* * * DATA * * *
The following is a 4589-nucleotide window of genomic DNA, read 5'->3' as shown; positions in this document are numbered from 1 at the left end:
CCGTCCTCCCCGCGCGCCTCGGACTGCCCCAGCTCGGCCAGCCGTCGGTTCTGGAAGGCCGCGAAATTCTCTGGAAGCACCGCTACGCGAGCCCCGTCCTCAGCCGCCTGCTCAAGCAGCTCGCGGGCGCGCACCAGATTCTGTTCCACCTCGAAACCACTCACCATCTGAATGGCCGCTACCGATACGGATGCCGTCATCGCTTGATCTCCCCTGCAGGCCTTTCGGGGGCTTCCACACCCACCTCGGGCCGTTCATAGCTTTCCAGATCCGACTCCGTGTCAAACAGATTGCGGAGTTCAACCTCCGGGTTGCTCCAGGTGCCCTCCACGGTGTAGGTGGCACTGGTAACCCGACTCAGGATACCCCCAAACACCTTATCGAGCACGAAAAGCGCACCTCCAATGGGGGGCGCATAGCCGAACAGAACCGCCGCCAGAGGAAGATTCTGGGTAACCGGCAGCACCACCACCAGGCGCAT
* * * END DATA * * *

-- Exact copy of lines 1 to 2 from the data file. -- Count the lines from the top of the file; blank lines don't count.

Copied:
The following is a 4589-nucleotide window of genomic DNA, read 5'->3' as shown; positions in this document are numbered from 1 at the left end:
CCGTCCTCCCCGCGCGCCTCGGACTGCCCCAGCTCGGCCAGCCGTCGGTTCTGGAAGGCCGCGAAATTCTCTGGAAGCACCGCTACGCGAGCCCCGTCCTCAGCCGCCTGCTCAAGCAGCTCGCGGGCGCGCACCAGATTCTGTTCCACCTCGAAACCACTCACCATCTGAATGGCCGCTACCGATACGGATGCCGTCATCGCTTGATCTCCCCTGCAGGCCTTTCGGGGGCTTCCACACCCACCTCGGGCCGTTCATAGCTTTCCAGATCCGACTCCGTGTCAAACAGATTGCGGAGTTCAACCTCCGGGTTGCTCCAGGTGCCCTCCACGGTGTAGGTGGCACTGGTAACCCGACTCAGGATACCCCCAAACACCTTATCGAGCACGAAAAGCGCACCTCCAATGGGGGGCGCATAGCCGAACAGAACCGCCGCCAGAGGAAGATTCTGGGTAACCGGCAGCACCACCACCAGGCGCAT